Now that we know the factors that affect whether or not your mortgage insurance is eligible to be canceled, let’s see how these things interact with some real-world examples.
MIP cancellation is the easiest scenario to take a look at. Unfortunately, the reason for this is that it can’t be canceled in many cases.
If your loan closed on or after June 3, 2013 and you had a down payment of less than 10%, MIP will never be removed. With down payments of 10% or more, you still have to pay MIP for 11 years.
If your loan closed before that date, the outlook is a little better. On a 15-year term, MIP is canceled when your LTV reaches 78%. For longer terms, the LTV requirement remains the same, and you have to pay MIP for at least five years.
Conventional loans are the most flexible type of loan, allowing borrowers to purchase the greatest range of properties. However, this variety means there are a lot of variables that come into play in determining when or if mortgage insurance can be canceled.
One-Unit Primary Residence Or Vacation Home
If the residence is your single-family primary home or second home, your mortgage insurance will be canceled automatically in either of the following scenarios, whichever happens first:
- The LTV reaches 78% (and you didn’t make extra payments to get it there)
- You reach the midpoint of your mortgage term (15 years on a 30-year mortgage, for example)
To give these numbers some context, if you had a 10% down payment at an interest rate of 4.0%, you’ll reach 78% LTV after 81 months. The same scenario with a 5% down payment would take 104 months. The auto cancellation occurs as long as you’re current on your payments.
If you don’t want to wait for it to auto cancel, you have some options. If your LTV reaches 80% through payments, you can request cancellation. In most cases, you will have to get a new appraisal in order to verify that your home didn’t lose value.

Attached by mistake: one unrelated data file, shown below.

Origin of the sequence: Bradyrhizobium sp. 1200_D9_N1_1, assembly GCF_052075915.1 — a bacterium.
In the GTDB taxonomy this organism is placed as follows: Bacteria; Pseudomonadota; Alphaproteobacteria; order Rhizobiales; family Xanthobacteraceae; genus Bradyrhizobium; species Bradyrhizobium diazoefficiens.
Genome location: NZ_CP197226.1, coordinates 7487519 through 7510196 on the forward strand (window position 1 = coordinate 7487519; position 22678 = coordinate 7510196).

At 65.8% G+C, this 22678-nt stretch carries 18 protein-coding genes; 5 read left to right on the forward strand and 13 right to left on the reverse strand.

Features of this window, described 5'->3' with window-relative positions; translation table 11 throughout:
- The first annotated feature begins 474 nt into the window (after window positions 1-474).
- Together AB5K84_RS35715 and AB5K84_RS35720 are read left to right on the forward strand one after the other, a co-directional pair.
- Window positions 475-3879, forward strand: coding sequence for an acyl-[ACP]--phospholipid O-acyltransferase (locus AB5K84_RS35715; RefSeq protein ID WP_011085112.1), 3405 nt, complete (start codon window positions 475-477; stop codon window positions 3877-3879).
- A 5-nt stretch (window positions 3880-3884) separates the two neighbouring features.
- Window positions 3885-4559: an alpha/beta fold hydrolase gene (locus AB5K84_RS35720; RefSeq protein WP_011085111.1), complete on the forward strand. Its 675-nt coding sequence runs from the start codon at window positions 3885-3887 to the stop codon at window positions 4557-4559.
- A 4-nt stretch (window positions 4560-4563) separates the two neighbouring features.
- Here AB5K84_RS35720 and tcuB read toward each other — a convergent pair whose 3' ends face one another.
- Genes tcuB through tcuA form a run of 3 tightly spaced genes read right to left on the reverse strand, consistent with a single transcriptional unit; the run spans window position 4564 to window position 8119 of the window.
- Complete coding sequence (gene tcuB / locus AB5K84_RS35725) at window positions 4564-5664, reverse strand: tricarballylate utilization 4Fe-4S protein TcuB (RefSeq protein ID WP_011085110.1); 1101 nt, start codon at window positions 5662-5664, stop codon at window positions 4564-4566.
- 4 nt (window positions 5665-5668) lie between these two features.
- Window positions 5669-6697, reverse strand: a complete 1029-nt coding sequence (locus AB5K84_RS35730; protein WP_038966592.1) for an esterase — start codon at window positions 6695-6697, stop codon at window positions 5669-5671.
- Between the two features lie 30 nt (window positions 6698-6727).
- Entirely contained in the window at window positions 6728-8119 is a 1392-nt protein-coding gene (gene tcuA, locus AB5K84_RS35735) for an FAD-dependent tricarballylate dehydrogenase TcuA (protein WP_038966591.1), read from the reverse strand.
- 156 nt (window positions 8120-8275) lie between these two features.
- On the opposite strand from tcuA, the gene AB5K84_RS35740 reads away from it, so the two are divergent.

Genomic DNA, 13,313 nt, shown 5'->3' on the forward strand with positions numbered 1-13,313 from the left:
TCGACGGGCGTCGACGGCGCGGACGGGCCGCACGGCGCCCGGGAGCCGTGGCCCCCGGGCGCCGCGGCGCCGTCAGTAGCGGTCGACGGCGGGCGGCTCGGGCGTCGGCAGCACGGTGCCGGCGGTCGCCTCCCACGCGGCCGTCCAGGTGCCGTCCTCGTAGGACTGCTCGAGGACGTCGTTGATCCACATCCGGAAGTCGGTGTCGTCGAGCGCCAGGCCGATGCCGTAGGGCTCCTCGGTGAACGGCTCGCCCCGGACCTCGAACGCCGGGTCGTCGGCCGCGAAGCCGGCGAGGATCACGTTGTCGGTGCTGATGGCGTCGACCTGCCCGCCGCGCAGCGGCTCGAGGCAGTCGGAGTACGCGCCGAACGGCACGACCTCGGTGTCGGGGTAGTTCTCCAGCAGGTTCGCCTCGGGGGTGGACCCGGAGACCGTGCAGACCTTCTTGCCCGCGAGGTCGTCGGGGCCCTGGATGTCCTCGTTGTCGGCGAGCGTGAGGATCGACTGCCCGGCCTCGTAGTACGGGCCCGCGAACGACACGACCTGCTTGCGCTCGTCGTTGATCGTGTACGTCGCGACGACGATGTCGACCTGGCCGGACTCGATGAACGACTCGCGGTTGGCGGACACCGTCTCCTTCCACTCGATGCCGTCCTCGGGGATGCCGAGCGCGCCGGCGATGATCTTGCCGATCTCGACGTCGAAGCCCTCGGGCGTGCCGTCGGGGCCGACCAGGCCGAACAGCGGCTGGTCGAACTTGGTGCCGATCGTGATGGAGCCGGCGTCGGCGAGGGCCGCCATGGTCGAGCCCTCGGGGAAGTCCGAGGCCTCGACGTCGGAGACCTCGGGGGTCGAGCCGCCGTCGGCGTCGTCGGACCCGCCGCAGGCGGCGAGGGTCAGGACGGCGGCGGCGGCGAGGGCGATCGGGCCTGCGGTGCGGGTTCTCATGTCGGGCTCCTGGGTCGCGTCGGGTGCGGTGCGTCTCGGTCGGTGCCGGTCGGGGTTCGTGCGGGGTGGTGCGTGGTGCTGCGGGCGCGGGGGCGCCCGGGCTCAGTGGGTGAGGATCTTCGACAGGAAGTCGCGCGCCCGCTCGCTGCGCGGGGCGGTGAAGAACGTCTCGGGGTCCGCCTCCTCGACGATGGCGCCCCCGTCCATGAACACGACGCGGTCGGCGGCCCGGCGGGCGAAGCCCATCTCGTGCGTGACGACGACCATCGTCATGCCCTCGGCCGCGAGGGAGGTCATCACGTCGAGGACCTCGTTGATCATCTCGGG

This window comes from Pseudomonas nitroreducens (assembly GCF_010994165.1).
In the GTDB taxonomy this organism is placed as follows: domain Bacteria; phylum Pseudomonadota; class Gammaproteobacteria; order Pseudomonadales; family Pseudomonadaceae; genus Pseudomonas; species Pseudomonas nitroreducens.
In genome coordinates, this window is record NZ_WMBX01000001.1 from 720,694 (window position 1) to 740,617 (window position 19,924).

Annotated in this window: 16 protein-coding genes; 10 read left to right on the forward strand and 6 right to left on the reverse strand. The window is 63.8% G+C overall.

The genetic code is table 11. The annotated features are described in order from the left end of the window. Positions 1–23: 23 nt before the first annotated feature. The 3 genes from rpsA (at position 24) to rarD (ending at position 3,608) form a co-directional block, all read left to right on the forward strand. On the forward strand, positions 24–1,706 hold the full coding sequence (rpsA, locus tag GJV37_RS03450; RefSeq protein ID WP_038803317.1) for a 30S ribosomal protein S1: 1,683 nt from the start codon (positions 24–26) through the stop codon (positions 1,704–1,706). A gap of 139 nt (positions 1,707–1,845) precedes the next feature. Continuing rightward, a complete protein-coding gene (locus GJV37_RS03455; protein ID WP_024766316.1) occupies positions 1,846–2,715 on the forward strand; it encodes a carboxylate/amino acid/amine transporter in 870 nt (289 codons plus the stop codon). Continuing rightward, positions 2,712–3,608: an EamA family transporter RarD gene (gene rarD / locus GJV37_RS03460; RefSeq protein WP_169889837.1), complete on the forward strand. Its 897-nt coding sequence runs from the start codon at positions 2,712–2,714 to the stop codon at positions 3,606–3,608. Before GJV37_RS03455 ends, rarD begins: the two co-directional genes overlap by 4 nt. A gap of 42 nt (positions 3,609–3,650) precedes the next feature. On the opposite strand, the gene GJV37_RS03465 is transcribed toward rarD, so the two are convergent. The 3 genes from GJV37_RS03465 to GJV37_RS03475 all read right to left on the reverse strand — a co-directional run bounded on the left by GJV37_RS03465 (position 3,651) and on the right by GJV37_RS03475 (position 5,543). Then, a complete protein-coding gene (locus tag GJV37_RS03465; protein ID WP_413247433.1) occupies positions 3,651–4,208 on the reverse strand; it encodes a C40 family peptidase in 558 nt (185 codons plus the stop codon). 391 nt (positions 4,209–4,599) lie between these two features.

Fannie Mae and Freddie Mac both allow you to make extra payments on the balance in order to get down to 80% faster.
If you’ve made home improvements to increase your equity by increasing your property value, Fannie Mae requires that you have 75% or less LTV before they will take off mortgage insurance. Freddie Mac leaves the requirement at 80%. All improvements have to be called out specifically in a new appraisal.
If you’re requesting removal of your PMI based on natural increases in your property value between two and five years after your loan closes, both Fannie Mae and Freddie Mac require a new appraisal, and the LTV has to be 75% or less. If your removal request comes more than five years after your closing, the LTV can be 80% or less with a new appraisal. These requirements apply to insurance removal based on market value increases not related to home improvements.
Multi-Unit Primary Residence Or Investment Property
If you have a multi-unit primary residence or investment property, things are a bit different. With Fannie Mae, mortgage insurance cancels halfway through the loan term on its own. Freddie Mac does not auto-cancel mortgage insurance.
You can cancel PMI on your own when LTV reaches 70% based on the original value with Fannie Mae. Freddie Mac requires 65% for cancellation.
The requirements for Fannie and Freddie are the same if you want to have a new appraisal done to show a lower LTV. This is true whether the lowered LTV is based on a natural market-based increase in home value or home improvements. Please keep in mind that you must have had the loan for at least two years prior to requesting PMI removal on your investment property.
Note On Cancellation
There are a couple additional things to know about mortgage insurance cancellation. In order for mortgage insurance to auto-cancel, you have to be current on your payments. If you want to request a cancellation yourself, you can’t have had a 30-day late payment in the last year. You also can’t have had payments more than 60 days late in the past two years.